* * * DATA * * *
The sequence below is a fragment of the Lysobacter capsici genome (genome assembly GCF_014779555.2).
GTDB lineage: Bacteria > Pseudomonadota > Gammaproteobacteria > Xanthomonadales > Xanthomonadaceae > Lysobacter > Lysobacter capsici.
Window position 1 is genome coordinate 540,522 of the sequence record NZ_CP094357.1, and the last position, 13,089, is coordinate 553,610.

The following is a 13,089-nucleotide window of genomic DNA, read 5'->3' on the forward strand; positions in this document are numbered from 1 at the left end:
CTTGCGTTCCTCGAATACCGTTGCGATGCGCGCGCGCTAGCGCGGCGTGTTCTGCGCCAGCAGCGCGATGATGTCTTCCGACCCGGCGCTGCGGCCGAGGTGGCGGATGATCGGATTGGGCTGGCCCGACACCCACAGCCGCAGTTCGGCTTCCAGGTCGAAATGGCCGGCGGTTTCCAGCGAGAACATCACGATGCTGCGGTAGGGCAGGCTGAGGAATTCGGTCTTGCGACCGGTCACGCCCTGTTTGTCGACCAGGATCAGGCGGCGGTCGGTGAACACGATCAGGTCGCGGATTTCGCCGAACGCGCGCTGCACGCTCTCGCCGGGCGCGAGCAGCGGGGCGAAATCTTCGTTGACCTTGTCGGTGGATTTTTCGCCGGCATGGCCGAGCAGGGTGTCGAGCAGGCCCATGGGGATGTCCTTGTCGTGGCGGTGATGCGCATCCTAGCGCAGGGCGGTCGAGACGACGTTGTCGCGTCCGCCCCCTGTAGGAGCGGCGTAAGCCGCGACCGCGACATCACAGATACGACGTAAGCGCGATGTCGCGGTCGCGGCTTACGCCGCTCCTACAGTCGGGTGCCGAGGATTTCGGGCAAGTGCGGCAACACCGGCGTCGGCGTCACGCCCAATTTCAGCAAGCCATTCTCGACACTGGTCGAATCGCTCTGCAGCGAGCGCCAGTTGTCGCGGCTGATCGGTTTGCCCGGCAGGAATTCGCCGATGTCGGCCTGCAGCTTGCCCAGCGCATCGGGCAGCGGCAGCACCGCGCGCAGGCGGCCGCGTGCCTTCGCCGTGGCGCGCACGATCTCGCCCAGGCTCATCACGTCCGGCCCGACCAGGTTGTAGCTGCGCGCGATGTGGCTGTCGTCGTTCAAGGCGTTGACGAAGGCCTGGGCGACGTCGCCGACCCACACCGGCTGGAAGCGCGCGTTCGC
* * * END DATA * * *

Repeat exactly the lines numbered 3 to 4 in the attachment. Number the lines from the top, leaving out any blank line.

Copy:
Window position 1 is genome coordinate 540,522 of the sequence record NZ_CP094357.1, and the last position, 13,089, is coordinate 553,610.

The following is a 13,089-nucleotide window of genomic DNA, read 5'->3' on the forward strand; positions in this document are numbered from 1 at the left end: